Particle physics art

Different Traits: Using Artificial Intelligence to Distinguish Art

Scientists and artists from Case Western Reserve University collaborate to develop an artistic algorithm capable of distinguishing the brushstrokes of different painters ‘at the hairline’

A team of scientists and art historians at Case Western Reserve University claim to have used artificial intelligence (AI) tools to distinguish the individual brushstrokes of one painter from another.

The technique could become a valuable tool to help authorities better identify counterfeits of works by famous artists; it could also help art historians to tell if a master or student contributed to a given masterpiece.

singer ken photo
Kenneth singer

The researchers said they believed the find was one of the first of its kind due to the way the researchers used the computer to read and learn 3D topography in a painting. Other forms of AI-enhanced analysis rely on visible stylistic differences that a program can detect in historical works, they said.

3D topography technology describes a three-dimensional relief map of a surface that reveals any difference in “elevation”. In this case, it means elevations or depressions in the surface of the painting, even on the smallest scale.

“3D topography is a new way for AI to ‘see’ a painting,” said Kenneth Singer, Ambrose Swasey professor of physics at Case Western Reserve. The singer who led the research said the AI ​​algorithm focused on the smallest structures on the surface.

The “neural network stunned us”

“The neural network blew us away by being able to tell with great precision which hand among four different art students had painted even a tiny fraction of a brush stroke,” Singer said. “We discovered what could be considered the unintentional style of a painter.”

The “neural network” describes a computer system modeled on the human brain and nervous system, which learns, identifies and compares patterns. The neural network identified the right artist 95% of the time from small parts of a brush stroke. These strokes were about the diameter of a single brush hair.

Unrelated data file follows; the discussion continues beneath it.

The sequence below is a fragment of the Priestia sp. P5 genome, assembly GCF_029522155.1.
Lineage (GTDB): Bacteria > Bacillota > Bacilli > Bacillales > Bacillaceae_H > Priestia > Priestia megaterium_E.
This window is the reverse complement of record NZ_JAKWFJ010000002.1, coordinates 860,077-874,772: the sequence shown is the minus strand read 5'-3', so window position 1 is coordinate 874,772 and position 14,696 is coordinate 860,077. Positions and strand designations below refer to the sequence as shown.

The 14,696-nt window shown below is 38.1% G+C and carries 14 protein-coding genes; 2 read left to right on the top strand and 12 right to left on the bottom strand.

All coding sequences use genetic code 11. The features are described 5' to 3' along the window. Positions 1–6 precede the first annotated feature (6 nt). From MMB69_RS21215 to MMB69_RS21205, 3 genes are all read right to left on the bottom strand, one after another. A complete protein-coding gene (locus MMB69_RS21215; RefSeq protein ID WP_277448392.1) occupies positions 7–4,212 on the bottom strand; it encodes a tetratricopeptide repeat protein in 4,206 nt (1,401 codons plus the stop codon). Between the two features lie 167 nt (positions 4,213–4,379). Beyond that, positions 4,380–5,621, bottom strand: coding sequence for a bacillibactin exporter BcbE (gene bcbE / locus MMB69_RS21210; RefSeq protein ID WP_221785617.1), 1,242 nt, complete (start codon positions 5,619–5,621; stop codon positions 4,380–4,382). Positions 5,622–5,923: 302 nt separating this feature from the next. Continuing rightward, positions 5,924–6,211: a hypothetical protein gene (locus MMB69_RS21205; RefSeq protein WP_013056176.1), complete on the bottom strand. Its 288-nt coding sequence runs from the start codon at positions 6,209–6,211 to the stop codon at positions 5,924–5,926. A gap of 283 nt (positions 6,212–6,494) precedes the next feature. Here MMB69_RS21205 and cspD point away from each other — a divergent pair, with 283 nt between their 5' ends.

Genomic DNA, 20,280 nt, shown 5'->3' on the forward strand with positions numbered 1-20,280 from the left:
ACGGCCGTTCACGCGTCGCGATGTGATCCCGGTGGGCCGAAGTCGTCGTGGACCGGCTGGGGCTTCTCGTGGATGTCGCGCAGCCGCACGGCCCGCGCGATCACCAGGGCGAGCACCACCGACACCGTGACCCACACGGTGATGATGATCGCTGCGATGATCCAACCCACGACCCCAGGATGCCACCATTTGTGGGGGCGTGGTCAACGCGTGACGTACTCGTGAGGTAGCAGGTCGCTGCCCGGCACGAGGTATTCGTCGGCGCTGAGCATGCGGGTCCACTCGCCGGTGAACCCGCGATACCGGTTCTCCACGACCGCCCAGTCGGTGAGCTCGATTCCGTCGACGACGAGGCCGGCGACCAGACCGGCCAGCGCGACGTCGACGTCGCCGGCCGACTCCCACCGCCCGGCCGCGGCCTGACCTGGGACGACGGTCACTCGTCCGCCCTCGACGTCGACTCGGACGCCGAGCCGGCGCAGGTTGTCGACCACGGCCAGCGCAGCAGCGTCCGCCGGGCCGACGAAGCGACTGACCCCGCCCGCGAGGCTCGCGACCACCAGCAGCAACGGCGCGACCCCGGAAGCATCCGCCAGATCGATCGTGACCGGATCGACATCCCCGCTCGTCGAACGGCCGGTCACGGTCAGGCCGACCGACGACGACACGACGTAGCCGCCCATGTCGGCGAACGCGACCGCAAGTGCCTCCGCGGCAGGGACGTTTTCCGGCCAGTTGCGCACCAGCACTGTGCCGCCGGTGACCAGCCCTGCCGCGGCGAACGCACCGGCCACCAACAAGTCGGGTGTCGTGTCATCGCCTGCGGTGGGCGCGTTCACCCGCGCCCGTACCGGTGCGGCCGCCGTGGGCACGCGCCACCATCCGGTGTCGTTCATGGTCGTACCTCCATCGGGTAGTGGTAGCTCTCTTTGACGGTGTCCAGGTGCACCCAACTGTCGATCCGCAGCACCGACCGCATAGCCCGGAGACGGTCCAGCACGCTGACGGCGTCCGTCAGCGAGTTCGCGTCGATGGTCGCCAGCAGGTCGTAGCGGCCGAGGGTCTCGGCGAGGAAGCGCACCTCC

Mike Hinczewski

Michael Hinczewski, Warren E. Rupp associate professor of physics at Case Western Reserve, was also on the research team. He said that kind of precision was “almost like a fingerprint.”

Each of the artists in their study used the same type of brush, paint, and canvas. “While the only thing that would be different would be the artist’s hand, the way it interacts with the surface,” Hinczewski said.

“We were shocked at what came out,” he continued. It’s something that must somehow be intrinsic to every artist, not something the painter is consciously trying to do.

The team recently published their work in the journal Heritage Science.

Contributors included Case Western Reserve colleagues Elizabeth Bolman, Professor Elsie B. Smith in Liberal Arts and Chair of Art History, several others from the Physics and Biology departments of the College of Arts and Sciences, and contributors to the Cleveland Museum of Art and Cleveland. Institute of the Arts.

photo of elizabeth bolman
Elizabeth bolman

Award of a famous art

Bolman, who is the artist’s historian – specializing in art history – said many notable masters, from El Greco to Rembrandt, employed workshops. These workshops included other artists who painted parts of the canvases to speed up production and meet market demands for their art.

Artists in a masterclass were trying to create a complete painting with a singular style mimicking the named artist. However, connoisseurs and collectors want to know how well a given piece was created by the master.

“But these masters didn’t leave any notes from their workshops, ‘Hey, art historians 500 years from now, here’s how we did it,’ Bolman said. “So being able to scan a painting and learn which areas have been painted by different hands could be extremely valuable information for those in the know. “

The global art market is worth billions of dollars, Bolman said. Thus, this method of attribution could have important applications in helping to confirm or challenge paternity.

This new method of machine learning could more accurately determine an unbiased and quantitative analysis of virtually any well-preserved painting, she said.

“Art connoisseurs can spend decades identifying the styles, or the weaving of the canvas, to learn more about a painting,” Bolman said. “This method is not meant to replace any of them, but to add a level of data that humans cannot discern.”

How AI worked on art

An image showing four different paintings of a flower, which the AI ​​was able to distinguish by brushstrokes
An illustration of how the computer system differentiated the work of four different painters.

The MORE (Materials for Opto / Electronics Research and Education) center at Case Western Reserve, where Singer is the faculty director, has a confocal chromatic optical profilometer, a tool that uses light and color to reveal tiny bumps and indentations on a surface.

Singer and his colleagues scanned the student paintings to produce 3D surface height data for each work.

The researchers then divided this surface data into virtual patches. Then they formed a set of programs known as Convolutional Neural Networks for attribution and identification of the painter who performed the stroke.

Hinczewski said most previous studies of AI attribution of art focused on photos of entire paintings.

“We have divided the paint into virtual spots ranging from half a millimeter to a few square centimeters, so we don’t even have any more information on the subject,” he said. “But we can accurately predict who painted it from an individual patch. It’s amazing.

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